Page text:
Middle East construction boom to boost Volvo truck sales

Volvo eyes 20 per cent growth for its trucks in the rgion amid increased government spending on infrastructure and new models.

Volvo, the world’s second-largest truck maker, says its lorry deliveries in the Middle East are expected to grow 20 per cent this year amid new models and increased government spending on infrastructure that has sparked a construction boom in the region.

The Swedish car maker, known for its attention to passenger safety, earlier this year unveiled a line-up of new lorries at a gala in Abu Dhabi, with which it hopes to boost sales.

And its bold projection comes amid massive government infrastructure spending in the Arabian Gulf and reconstruction efforts in war-shattered Iraq. Governments have been spending billions of dollars on building airports, roads, metros and other big civic engineering projects. That will all increase demand for building and transport equipment such as lorries.

“The ongoing development of the Middle East lorry market makes it a key focus for Volvo Trucks, and we intend to build on this great start to the year to reach our goals,” said Lars-Erik Forsbergh, the president of Volvo Trucks for the Middle East. “The new FH, FM and FMX models will help us to do that, as they offer the highest possible standards of reliability, handling, time-saving features, fuel efficiency, safety and driver comfort to our Middle East customers.”

Volvo last week said first quarter operating profit surged almost five-fold as the manufacturer scaled back production to meet a cost savings target for next year, according to Bloomberg News. Earnings before interest and taxes rose to 2.27 billion kronor (Dh1.27bn) from 482 million kronor a year earlier, Volvo said.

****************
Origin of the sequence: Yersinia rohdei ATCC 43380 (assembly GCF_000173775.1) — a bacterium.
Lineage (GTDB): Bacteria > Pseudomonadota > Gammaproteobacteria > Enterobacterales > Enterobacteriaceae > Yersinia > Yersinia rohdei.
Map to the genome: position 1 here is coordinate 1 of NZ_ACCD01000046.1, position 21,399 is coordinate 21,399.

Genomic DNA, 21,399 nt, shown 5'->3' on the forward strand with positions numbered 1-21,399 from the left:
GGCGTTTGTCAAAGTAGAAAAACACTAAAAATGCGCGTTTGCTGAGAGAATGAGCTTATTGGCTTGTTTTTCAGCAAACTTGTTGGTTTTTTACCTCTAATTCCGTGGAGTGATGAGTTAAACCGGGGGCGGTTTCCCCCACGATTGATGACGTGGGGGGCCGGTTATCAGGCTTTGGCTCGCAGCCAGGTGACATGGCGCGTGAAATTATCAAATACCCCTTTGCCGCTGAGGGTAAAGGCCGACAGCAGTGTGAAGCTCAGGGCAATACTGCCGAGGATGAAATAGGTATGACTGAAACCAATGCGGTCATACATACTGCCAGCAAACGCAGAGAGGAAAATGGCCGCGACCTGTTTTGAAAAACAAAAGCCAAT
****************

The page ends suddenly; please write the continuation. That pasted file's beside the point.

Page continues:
Its chief executive, Olof Persson, has a goal of turning the company into the most profitable heavy lorry maker by reorganising the Volvo and Renault brands’ production in Europe, cutting administrative jobs and expanding overseas.

The programme’s target is 4bn kronor in annual cost savings by the end of next year. A lorry production line and a component plant were closed during the quarter, Bloomberg reported.

Volvo said its lorry deliveries in the Middle East in the first quarter increased 13 per cent in the 13 Middle East markets in which it operates. The car maker launched three models for the Middle East in January, the biggest offering of its kind. The car maker, which unveiled its FH, FM and FMX models at Yas Marina Circuit, said its FMX model was tipped to help the brand dominate the construction segment because it had been built for operating in the toughest working conditions on Earth.

The new range features a redesigned cab with improved seating position, increased usable window area and a fresh rear-view mirror design. Other features include Volvo’s Dynamic Steering, an intelligent I-Shift gearbox and the option of having an air suspension in addition to the traditional mechanical one, it said.


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